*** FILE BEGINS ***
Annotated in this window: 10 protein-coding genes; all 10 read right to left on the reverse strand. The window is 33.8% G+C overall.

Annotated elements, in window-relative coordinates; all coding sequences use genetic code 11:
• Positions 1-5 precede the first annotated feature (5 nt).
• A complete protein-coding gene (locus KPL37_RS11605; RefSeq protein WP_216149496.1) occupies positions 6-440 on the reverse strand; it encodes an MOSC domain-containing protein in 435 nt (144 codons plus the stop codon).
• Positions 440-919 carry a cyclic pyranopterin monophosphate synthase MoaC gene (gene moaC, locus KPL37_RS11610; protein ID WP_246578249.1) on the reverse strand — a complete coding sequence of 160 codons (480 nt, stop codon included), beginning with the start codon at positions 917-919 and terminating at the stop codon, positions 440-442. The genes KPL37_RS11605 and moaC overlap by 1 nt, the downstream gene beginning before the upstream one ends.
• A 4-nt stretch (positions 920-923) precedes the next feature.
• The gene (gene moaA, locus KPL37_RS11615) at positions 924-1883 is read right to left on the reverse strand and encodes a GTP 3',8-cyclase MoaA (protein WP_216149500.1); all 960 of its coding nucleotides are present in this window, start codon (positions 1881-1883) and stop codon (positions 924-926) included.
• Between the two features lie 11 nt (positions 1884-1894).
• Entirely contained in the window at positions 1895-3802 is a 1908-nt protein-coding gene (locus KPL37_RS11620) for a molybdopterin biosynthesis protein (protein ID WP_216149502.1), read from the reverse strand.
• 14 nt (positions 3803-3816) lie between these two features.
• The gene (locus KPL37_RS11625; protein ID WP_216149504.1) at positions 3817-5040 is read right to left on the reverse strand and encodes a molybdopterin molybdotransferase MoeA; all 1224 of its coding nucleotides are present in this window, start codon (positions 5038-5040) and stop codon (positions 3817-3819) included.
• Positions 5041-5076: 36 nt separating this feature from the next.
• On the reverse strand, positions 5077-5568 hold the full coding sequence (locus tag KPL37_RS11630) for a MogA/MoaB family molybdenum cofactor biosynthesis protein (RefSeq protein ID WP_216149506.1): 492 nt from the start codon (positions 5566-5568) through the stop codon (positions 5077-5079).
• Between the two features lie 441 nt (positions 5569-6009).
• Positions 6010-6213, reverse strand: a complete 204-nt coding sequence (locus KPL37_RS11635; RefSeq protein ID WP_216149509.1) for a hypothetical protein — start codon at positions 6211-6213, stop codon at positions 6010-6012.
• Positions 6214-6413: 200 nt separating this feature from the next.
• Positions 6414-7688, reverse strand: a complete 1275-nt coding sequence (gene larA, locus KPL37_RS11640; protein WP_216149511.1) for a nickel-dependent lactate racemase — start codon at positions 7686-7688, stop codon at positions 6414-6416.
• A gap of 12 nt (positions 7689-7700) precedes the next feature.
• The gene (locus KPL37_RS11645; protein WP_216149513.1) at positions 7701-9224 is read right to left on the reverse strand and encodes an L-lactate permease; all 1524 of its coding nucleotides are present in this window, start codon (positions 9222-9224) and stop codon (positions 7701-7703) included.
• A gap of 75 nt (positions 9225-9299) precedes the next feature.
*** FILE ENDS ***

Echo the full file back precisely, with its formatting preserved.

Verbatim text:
Annotated in this window: 10 protein-coding genes; all 10 read right to left on the reverse strand. The window is 33.8% G+C overall.

Annotated elements, in window-relative coordinates; all coding sequences use genetic code 11:
• Positions 1-5 precede the first annotated feature (5 nt).
• A complete protein-coding gene (locus KPL37_RS11605; RefSeq protein WP_216149496.1) occupies positions 6-440 on the reverse strand; it encodes an MOSC domain-containing protein in 435 nt (144 codons plus the stop codon).
• Positions 440-919 carry a cyclic pyranopterin monophosphate synthase MoaC gene (gene moaC, locus KPL37_RS11610; protein ID WP_246578249.1) on the reverse strand — a complete coding sequence of 160 codons (480 nt, stop codon included), beginning with the start codon at positions 917-919 and terminating at the stop codon, positions 440-442. The genes KPL37_RS11605 and moaC overlap by 1 nt, the downstream gene beginning before the upstream one ends.
• A 4-nt stretch (positions 920-923) precedes the next feature.
• The gene (gene moaA, locus KPL37_RS11615) at positions 924-1883 is read right to left on the reverse strand and encodes a GTP 3',8-cyclase MoaA (protein WP_216149500.1); all 960 of its coding nucleotides are present in this window, start codon (positions 1881-1883) and stop codon (positions 924-926) included.
• Between the two features lie 11 nt (positions 1884-1894).
• Entirely contained in the window at positions 1895-3802 is a 1908-nt protein-coding gene (locus KPL37_RS11620) for a molybdopterin biosynthesis protein (protein ID WP_216149502.1), read from the reverse strand.
• 14 nt (positions 3803-3816) lie between these two features.
• The gene (locus KPL37_RS11625; protein ID WP_216149504.1) at positions 3817-5040 is read right to left on the reverse strand and encodes a molybdopterin molybdotransferase MoeA; all 1224 of its coding nucleotides are present in this window, start codon (positions 5038-5040) and stop codon (positions 3817-3819) included.
• Positions 5041-5076: 36 nt separating this feature from the next.
• On the reverse strand, positions 5077-5568 hold the full coding sequence (locus tag KPL37_RS11630) for a MogA/MoaB family molybdenum cofactor biosynthesis protein (RefSeq protein ID WP_216149506.1): 492 nt from the start codon (positions 5566-5568) through the stop codon (positions 5077-5079).
• Between the two features lie 441 nt (positions 5569-6009).
• Positions 6010-6213, reverse strand: a complete 204-nt coding sequence (locus KPL37_RS11635; RefSeq protein ID WP_216149509.1) for a hypothetical protein — start codon at positions 6211-6213, stop codon at positions 6010-6012.
• Positions 6214-6413: 200 nt separating this feature from the next.
• Positions 6414-7688, reverse strand: a complete 1275-nt coding sequence (gene larA, locus KPL37_RS11640; protein WP_216149511.1) for a nickel-dependent lactate racemase — start codon at positions 7686-7688, stop codon at positions 6414-6416.
• A gap of 12 nt (positions 7689-7700) precedes the next feature.
• The gene (locus KPL37_RS11645; protein WP_216149513.1) at positions 7701-9224 is read right to left on the reverse strand and encodes an L-lactate permease; all 1524 of its coding nucleotides are present in this window, start codon (positions 9222-9224) and stop codon (positions 7701-7703) included.
• A gap of 75 nt (positions 9225-9299) precedes the next feature.